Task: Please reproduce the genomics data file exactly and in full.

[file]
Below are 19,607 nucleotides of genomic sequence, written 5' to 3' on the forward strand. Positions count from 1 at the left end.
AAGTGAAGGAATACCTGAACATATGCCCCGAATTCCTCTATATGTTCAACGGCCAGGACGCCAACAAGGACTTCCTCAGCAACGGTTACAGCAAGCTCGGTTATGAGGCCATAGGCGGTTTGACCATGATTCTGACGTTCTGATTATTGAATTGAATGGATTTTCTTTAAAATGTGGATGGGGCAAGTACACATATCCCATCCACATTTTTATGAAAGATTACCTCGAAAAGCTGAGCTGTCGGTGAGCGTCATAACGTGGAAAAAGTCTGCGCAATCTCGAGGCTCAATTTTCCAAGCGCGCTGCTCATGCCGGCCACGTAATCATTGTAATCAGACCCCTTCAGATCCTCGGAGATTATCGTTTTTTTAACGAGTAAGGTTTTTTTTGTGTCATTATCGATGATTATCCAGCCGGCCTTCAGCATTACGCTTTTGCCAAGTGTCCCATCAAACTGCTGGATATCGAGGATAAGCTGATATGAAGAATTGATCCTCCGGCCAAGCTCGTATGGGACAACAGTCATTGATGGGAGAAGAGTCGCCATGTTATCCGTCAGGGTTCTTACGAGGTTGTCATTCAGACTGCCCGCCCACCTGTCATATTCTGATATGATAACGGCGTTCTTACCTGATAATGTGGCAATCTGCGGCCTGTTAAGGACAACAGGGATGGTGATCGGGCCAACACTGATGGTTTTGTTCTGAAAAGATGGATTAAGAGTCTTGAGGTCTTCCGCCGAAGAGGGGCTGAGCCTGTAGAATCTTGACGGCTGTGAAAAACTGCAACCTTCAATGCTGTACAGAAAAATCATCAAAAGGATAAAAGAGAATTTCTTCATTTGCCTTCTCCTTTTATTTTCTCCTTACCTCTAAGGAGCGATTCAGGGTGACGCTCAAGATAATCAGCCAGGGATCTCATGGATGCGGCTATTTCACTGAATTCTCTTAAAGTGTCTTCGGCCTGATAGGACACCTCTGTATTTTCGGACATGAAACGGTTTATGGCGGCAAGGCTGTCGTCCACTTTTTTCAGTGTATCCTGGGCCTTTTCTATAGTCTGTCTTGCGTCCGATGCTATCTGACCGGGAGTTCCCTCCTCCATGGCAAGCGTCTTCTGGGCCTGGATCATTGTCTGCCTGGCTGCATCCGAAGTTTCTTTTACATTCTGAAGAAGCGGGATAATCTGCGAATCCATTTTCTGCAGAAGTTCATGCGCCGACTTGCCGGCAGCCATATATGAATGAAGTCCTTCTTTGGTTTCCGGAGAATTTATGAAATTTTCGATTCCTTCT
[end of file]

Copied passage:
Below are 19,607 nucleotides of genomic sequence, written 5' to 3' on the forward strand. Positions count from 1 at the left end.
AAGTGAAGGAATACCTGAACATATGCCCCGAATTCCTCTATATGTTCAACGGCCAGGACGCCAACAAGGACTTCCTCAGCAACGGTTACAGCAAGCTCGGTTATGAGGCCATAGGCGGTTTGACCATGATTCTGACGTTCTGATTATTGAATTGAATGGATTTTCTTTAAAATGTGGATGGGGCAAGTACACATATCCCATCCACATTTTTATGAAAGATTACCTCGAAAAGCTGAGCTGTCGGTGAGCGTCATAACGTGGAAAAAGTCTGCGCAATCTCGAGGCTCAATTTTCCAAGCGCGCTGCTCATGCCGGCCACGTAATCATTGTAATCAGACCCCTTCAGATCCTCGGAGATTATCGTTTTTTTAACGAGTAAGGTTTTTTTTGTGTCATTATCGATGATTATCCAGCCGGCCTTCAGCATTACGCTTTTGCCAAGTGTCCCATCAAACTGCTGGATATCGAGGATAAGCTGATATGAAGAATTGATCCTCCGGCCAAGCTCGTATGGGACAACAGTCATTGATGGGAGAAGAGTCGCCATGTTATCCGTCAGGGTTCTTACGAGGTTGTCATTCAGACTGCCCGCCCACCTGTCATATTCTGATATGATAACGGCGTTCTTACCTGATAATGTGGCAATCTGCGGCCTGTTAAGGACAACAGGGATGGTGATCGGGCCAACACTGATGGTTTTGTTCTGAAAAGATGGATTAAGAGTCTTGAGGTCTTCCGCCGAAGAGGGGCTGAGCCTGTAGAATCTTGACGGCTGTGAAAAACTGCAACCTTCAATGCTGTACAGAAAAATCATCAAAAGGATAAAAGAGAATTTCTTCATTTGCCTTCTCCTTTTATTTTCTCCTTACCTCTAAGGAGCGATTCAGGGTGACGCTCAAGATAATCAGCCAGGGATCTCATGGATGCGGCTATTTCACTGAATTCTCTTAAAGTGTCTTCGGCCTGATAGGACACCTCTGTATTTTCGGACATGAAACGGTTTATGGCGGCAAGGCTGTCGTCCACTTTTTTCAGTGTATCCTGGGCCTTTTCTATAGTCTGTCTTGCGTCCGATGCTATCTGACCGGGAGTTCCCTCCTCCATGGCAAGCGTCTTCTGGGCCTGGATCATTGTCTGCCTGGCTGCATCCGAAGTTTCTTTTACATTCTGAAGAAGCGGGATAATCTGCGAATCCATTTTCTGCAGAAGTTCATGCGCCGACTTGCCGGCAGCCATATATGAATGAAGTCCTTCTTTGGTTTCCGGAGAATTTATGAAATTTTCGATTCCTTCT